You mentioned that a contraceptive pill might help prevent cervical cancer as well?

This is a very striking effect and it was published, say now, I guess five years ago in The Lancet and it’s one of the rare times that I read the editorial from the editor-in-chief and the editorial board which was a political editorial saying that it is a shame that this notion and the use of the pill is not widespread, given the lethality of ovarian cancer which is not as frequent as breast cancer but is a very lethal disease. Just with a few years of oral contraceptive you can prevent ovarian cancer. Now, it is used in the very high risk clinic who carry the mutation of the two genes, BRCA 1 and 2 because we know these women have a very high risk of ovarian cancer. You tend to give the pill because it’s more important to prevent ovarian cancer than breast cancer, even though you might increase the risk of breast cancer with the oral contraceptive. But Sara Gandini, who is just behind you but she is a shy scientist, has shown in a beautiful meta-analysis that with the new generation pills with lower hormone content you can still prevent ovarian cancer yet you don’t increase significantly the risk of breast cancer. So all in all it seems favourable to give the pill to prevent ovarian cancer without much concern about increased risk of breast cancer.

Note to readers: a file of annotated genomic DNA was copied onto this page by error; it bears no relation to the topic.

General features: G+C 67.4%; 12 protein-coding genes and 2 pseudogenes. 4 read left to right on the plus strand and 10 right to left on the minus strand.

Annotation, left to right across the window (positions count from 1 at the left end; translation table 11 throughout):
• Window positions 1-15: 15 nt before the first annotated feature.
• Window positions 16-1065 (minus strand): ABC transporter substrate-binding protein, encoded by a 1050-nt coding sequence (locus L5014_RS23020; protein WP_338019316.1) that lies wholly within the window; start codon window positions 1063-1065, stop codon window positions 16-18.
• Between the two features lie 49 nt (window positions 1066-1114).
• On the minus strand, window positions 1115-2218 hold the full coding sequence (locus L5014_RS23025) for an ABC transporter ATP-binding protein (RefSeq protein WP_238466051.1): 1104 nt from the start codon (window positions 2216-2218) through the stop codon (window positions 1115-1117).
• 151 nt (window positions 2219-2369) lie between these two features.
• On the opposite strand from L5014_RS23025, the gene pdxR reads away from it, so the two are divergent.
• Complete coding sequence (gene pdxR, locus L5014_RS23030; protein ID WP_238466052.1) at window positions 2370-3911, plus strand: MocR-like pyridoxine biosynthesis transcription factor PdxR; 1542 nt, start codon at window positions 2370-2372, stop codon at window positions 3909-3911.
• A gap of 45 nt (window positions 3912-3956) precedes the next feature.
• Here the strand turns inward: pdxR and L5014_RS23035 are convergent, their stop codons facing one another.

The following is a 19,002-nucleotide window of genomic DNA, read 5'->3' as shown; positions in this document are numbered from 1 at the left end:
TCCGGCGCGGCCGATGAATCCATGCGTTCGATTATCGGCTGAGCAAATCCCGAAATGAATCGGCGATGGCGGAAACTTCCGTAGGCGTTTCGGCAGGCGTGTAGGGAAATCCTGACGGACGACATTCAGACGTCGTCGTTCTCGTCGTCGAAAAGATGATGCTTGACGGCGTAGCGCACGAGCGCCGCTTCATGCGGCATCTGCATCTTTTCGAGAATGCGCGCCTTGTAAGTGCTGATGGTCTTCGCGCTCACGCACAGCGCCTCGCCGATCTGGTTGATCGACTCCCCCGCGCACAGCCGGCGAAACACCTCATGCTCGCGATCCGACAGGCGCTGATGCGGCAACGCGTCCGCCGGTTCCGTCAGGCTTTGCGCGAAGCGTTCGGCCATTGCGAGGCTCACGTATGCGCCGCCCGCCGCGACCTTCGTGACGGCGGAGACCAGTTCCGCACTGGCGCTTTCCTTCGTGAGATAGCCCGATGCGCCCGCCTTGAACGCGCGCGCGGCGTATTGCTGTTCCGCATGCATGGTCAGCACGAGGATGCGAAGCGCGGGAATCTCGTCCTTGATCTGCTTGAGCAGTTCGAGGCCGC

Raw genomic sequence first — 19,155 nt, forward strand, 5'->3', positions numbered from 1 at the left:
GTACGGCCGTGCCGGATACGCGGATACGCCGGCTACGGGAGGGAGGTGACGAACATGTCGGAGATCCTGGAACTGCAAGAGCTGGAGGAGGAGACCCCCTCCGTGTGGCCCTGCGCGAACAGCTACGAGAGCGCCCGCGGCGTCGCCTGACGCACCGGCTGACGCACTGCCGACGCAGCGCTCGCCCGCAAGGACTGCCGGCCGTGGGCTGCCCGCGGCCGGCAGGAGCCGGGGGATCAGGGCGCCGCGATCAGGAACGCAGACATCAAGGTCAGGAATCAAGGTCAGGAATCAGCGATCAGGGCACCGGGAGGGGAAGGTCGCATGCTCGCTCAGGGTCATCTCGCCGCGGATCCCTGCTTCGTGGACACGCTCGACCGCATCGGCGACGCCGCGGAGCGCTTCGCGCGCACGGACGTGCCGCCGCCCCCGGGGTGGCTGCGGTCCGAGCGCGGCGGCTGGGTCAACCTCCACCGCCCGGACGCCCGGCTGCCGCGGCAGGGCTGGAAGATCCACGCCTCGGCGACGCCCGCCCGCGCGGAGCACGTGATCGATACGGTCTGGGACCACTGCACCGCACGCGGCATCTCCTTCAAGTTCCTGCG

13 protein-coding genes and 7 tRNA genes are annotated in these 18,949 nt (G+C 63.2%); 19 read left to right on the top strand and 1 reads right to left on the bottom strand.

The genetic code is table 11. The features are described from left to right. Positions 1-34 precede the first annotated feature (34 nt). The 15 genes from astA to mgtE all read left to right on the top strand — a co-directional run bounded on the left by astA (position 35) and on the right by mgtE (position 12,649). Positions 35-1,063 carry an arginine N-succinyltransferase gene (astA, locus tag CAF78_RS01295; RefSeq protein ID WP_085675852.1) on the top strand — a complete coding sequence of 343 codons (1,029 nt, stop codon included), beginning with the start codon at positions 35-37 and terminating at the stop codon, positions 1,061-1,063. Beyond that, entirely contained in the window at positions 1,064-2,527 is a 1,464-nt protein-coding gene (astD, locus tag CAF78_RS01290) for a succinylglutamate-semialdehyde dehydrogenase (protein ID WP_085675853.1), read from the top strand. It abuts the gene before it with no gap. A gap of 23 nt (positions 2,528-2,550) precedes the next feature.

Are there any trials going on looking at aspirin in cancer?

Several. There is a huge study planned by the MRC in the UK which is called the Add-Aspirin trial. It is a study on over 10,000 patients with early colorectal or breast or prostate or gastro-oesophageal, these four, where they want to see if aspirin given in addition to the primary treatment, be it surgery or radiotherapy, chemotherapy and so forth, will reduce the risk of recurrence. This is based on the newer evidence from the cardiovascular trials where the emerging effect of aspirin is on cancer, not only cancer incidence as you might expect from the early data in colorectal polyps, but now also in the metastasis formations. So aspirin seems to be able to inhibit the formation of metastases and decrease the stage of disease and ultimately the mortality.

So we have, as well, we are about to launch the AIDA trial; Aida is the princess of Ethiopia, one of the most famous operas by Verdi. AIDA is Adjuvant Intervention with Daily Aspirin, where we will test the effect of aspirin on colorectal cancer after tumour surgery on top of chemotherapy. I am very enthusiastic of this idea. It’s still in the phase of getting funded because aspirin costs €1 per month, there’s very little commercial interest in these drugs. But it might be that our government is interested in this approach so I have spoken with the big authorities in Rome and I’m pretty optimistic. So there are these two trials, one in the UK and one in Italy, that should pursue the idea that aspirin can not only prevent cancer but also the consequences of cancer like the metastases.